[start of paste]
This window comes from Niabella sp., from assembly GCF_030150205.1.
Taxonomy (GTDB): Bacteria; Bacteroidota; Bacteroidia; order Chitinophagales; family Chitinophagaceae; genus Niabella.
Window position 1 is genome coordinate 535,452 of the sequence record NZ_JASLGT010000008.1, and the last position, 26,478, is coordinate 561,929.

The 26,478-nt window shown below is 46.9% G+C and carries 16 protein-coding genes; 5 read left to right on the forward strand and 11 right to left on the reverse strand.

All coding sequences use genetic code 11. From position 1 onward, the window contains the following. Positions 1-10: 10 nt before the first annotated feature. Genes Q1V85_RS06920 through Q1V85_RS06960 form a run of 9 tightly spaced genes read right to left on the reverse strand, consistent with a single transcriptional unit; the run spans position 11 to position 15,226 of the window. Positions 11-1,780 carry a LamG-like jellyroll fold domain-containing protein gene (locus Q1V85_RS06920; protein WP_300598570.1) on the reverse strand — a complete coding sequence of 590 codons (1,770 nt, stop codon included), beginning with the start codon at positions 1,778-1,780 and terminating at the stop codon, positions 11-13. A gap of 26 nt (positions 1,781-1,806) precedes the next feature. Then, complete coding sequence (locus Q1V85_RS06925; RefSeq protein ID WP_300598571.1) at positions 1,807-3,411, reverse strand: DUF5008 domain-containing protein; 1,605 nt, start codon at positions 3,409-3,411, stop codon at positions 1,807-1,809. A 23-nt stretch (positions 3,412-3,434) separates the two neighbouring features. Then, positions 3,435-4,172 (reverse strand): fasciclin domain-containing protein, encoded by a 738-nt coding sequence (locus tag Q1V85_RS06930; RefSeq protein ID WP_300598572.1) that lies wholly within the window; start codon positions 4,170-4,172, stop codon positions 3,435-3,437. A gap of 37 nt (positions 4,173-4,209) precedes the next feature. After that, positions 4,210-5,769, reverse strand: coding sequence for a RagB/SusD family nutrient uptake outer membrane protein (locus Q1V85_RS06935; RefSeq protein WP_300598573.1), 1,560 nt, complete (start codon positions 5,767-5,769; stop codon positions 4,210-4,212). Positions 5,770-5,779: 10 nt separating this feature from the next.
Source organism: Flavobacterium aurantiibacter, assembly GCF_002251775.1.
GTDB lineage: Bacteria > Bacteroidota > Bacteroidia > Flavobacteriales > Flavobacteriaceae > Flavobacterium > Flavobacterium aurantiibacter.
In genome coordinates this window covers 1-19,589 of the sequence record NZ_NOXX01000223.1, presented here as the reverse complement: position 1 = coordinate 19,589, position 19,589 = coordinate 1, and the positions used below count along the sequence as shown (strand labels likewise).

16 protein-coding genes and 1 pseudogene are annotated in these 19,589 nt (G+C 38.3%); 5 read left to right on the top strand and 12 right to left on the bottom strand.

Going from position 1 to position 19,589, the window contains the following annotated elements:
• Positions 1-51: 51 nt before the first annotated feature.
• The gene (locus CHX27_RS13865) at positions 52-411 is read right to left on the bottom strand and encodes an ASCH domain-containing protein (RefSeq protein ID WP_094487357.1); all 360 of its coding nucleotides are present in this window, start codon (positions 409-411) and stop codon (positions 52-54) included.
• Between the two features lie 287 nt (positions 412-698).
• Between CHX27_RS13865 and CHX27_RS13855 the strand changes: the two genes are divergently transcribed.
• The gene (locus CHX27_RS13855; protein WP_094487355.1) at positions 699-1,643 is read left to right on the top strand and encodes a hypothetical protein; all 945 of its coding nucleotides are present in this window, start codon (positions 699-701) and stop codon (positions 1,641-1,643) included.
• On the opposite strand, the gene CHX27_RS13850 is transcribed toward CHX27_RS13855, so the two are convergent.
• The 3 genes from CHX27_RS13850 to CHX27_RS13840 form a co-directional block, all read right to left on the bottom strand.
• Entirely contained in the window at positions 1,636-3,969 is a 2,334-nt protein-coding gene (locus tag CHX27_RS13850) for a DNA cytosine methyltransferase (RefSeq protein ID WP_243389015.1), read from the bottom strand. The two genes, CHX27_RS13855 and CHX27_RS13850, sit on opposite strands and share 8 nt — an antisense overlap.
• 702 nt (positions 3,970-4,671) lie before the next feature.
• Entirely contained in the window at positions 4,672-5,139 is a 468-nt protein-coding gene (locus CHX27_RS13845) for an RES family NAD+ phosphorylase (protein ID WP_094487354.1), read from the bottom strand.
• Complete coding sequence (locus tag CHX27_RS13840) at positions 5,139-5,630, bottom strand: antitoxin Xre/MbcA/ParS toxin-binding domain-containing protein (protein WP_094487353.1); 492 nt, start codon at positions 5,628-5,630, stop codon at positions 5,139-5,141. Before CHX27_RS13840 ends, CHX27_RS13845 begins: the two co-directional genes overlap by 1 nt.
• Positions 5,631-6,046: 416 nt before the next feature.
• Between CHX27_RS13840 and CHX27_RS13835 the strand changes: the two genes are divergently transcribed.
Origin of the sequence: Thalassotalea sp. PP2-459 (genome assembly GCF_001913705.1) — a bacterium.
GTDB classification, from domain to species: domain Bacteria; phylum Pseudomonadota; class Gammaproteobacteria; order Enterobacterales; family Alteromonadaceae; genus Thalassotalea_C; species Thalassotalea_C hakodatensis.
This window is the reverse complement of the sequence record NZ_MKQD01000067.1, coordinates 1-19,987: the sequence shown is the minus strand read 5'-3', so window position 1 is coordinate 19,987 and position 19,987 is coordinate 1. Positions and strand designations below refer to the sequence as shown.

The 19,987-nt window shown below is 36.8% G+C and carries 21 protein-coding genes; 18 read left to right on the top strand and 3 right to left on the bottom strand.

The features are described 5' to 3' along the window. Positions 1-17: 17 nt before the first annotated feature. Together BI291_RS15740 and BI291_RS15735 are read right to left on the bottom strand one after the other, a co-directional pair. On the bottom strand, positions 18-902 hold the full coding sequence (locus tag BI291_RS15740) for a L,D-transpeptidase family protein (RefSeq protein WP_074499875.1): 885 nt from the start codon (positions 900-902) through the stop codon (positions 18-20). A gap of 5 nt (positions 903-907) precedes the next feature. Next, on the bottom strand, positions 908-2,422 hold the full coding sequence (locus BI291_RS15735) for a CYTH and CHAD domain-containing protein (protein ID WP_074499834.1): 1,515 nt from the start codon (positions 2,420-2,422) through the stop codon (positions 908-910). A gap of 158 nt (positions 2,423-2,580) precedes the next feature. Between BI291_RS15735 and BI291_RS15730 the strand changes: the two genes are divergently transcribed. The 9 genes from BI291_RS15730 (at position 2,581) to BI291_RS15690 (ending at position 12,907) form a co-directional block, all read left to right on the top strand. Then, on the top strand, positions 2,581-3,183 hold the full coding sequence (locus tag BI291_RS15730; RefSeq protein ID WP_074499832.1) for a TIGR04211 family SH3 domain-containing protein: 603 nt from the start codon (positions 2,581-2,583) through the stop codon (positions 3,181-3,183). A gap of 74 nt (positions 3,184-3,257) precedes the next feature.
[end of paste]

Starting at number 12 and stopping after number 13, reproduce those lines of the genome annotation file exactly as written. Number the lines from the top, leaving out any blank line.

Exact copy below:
• The gene (locus CHX27_RS13865) at positions 52-411 is read right to left on the bottom strand and encodes an ASCH domain-containing protein (RefSeq protein ID WP_094487357.1); all 360 of its coding nucleotides are present in this window, start codon (positions 409-411) and stop codon (positions 52-54) included.
• Between the two features lie 287 nt (positions 412-698).